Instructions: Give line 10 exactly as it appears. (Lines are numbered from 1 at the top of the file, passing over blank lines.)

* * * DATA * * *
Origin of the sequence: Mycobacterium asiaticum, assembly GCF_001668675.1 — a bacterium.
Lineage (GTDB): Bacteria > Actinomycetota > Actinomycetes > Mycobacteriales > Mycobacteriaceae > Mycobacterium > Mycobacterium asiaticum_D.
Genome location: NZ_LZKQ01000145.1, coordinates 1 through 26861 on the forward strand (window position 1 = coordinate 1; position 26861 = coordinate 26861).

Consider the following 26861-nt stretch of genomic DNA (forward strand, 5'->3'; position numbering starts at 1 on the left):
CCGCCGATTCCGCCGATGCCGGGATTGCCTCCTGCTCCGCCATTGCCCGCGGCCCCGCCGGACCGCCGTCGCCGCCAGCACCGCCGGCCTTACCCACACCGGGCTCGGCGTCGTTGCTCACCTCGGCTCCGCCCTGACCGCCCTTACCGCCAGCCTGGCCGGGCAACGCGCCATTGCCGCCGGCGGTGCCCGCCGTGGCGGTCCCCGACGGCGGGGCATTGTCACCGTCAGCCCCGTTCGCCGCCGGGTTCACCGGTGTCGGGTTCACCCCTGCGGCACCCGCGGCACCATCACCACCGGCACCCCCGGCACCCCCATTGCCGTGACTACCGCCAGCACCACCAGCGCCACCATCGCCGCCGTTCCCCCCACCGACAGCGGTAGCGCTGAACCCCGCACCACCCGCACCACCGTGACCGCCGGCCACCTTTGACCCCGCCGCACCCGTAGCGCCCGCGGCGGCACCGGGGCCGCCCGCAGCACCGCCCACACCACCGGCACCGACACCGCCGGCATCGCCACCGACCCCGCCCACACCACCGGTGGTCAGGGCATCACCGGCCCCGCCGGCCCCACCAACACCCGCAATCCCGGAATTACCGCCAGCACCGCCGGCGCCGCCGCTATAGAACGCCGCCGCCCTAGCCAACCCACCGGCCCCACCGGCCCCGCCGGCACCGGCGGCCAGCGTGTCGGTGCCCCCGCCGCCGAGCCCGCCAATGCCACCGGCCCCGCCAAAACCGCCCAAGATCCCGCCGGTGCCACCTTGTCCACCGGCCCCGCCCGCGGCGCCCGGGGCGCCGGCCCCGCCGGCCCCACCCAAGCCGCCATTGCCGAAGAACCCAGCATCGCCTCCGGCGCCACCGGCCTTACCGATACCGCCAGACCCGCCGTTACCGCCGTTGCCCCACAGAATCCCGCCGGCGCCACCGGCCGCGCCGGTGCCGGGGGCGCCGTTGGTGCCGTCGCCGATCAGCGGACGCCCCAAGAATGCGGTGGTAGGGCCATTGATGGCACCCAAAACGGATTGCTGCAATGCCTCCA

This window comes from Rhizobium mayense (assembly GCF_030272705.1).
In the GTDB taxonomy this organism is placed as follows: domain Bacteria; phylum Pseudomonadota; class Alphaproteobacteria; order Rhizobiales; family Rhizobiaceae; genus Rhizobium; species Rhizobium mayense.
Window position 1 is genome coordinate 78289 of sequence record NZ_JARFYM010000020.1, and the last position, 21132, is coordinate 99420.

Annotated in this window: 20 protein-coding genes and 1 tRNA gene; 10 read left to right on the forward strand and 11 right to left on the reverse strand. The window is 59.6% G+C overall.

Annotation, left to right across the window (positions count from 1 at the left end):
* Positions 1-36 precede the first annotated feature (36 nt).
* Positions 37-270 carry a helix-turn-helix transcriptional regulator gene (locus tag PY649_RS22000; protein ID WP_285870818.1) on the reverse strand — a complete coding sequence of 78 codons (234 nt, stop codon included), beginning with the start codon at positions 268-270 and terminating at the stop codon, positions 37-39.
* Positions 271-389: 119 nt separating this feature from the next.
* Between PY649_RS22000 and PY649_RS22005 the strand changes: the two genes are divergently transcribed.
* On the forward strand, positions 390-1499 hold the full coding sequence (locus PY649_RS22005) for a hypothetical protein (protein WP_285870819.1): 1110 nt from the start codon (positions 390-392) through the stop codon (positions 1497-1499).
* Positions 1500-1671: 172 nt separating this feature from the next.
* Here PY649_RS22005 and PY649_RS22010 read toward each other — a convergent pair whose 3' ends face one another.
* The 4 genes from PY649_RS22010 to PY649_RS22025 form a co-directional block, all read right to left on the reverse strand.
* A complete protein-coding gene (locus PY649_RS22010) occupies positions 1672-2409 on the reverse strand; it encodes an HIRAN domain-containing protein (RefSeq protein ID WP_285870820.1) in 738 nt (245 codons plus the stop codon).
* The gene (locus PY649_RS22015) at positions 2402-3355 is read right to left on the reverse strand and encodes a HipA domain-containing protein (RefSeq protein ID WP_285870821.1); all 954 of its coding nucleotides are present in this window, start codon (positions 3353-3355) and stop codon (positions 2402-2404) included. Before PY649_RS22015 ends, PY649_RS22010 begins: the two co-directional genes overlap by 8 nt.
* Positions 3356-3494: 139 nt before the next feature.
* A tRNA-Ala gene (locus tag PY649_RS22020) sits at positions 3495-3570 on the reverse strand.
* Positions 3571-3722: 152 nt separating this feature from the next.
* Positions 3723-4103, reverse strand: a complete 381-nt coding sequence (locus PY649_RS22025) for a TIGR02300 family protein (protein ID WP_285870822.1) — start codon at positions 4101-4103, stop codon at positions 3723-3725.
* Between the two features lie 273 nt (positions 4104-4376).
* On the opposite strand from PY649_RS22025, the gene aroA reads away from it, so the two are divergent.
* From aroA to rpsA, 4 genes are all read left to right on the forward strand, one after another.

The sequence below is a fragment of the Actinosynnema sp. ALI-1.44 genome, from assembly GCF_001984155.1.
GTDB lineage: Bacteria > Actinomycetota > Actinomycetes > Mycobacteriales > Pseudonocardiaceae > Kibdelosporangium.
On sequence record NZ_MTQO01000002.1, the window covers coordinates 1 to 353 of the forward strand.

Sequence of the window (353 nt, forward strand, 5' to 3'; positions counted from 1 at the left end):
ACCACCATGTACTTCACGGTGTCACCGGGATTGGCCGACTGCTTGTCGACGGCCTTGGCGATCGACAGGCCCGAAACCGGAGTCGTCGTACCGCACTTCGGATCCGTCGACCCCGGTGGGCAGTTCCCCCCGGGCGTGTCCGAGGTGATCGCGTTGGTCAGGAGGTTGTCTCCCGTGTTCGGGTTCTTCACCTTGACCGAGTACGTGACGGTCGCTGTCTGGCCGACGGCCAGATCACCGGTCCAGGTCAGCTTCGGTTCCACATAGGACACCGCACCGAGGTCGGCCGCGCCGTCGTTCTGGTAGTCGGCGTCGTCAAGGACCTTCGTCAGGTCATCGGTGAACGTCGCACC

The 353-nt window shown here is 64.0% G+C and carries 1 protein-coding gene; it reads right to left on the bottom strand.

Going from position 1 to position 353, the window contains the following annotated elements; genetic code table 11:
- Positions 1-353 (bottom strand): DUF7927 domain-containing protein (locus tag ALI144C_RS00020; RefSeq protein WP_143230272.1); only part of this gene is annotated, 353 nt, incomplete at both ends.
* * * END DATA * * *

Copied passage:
Annotation, left to right across the window (positions count from 1 at the left end):